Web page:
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            Tiotropium versus salmeterol for the prevention of exacerbations of COPD.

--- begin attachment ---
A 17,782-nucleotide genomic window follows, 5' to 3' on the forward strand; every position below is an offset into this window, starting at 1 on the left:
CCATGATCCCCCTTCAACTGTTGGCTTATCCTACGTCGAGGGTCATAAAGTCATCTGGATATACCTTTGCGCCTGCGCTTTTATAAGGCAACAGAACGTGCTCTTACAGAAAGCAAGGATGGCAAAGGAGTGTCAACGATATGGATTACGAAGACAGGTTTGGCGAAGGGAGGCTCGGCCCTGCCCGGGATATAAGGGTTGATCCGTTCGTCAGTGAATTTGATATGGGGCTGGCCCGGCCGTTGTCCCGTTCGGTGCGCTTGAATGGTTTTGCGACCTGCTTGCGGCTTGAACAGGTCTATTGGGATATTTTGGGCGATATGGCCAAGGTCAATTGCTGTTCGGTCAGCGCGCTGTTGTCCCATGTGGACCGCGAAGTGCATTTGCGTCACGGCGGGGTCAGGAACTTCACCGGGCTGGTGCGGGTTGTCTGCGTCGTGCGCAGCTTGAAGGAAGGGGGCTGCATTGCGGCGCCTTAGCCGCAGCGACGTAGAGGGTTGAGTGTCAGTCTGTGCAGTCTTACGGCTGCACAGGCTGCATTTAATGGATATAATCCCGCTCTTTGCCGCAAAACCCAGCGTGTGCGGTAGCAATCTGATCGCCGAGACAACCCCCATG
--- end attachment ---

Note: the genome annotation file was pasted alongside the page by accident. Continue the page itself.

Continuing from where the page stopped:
Treatment guidelines recommend the use of inhaled long-acting bronchodilators to alleviate symptoms and reduce the risk of exacerbations in patients with moderate-to-very-severe chronic obstructive pulmonary disease (COPD) but do not specify whether a long-acting anticholinergic drug or a β(2)-agonist is the preferred agent. We investigated whether the anticholinergic drug tiotropium is superior to the β(2)-agonist salmeterol in preventing exacerbations of COPD. In a 1-year, randomized, double-blind, double-dummy, parallel-group trial, we compared the effect of treatment with 18 μg of tiotropium once daily with that of 50 μg of salmeterol twice daily on the incidence of moderate or severe exacerbations in patients with moderate-to-very-severe COPD and a history of exacerbations in the preceding year. A total of 7376 patients were randomly assigned to and treated with tiotropium (3707 patients) or salmeterol (3669 patients). Tiotropium, as compared with salmeterol, increased the time to the first exacerbation (187 days vs. 145 days), with a 17% reduction in risk (hazard ratio, 0.83; 95% confidence interval [CI], 0.77 to 0.90; P<0.001). Tiotropium also increased the time to the first severe exacerbation (hazard ratio, 0.72; 95% CI, 0.61 to 0.85; P<0.001), reduced the annual number of moderate or severe exacerbations (0.64 vs. 0.72; rate ratio, 0.89; 95% CI, 0.83 to 0.96; P=0.002), and reduced the annual number of severe exacerbations (0.09 vs. 0.13; rate ratio, 0.73; 95% CI, 0.66 to 0.82; P<0.001). Overall, the incidence of serious adverse events and of adverse events leading to the discontinuation of treatment was similar in the two study groups. There were 64 deaths (1.7%) in the tiotropium group and 78 (2.1%) in the salmeterol group. These results show that, in patients with moderate-to-very-severe COPD, tiotropium is more effective than salmeterol in preventing exacerbations. (Funded by Boehringer Ingelheim and Pfizer; number, NCT00563381.).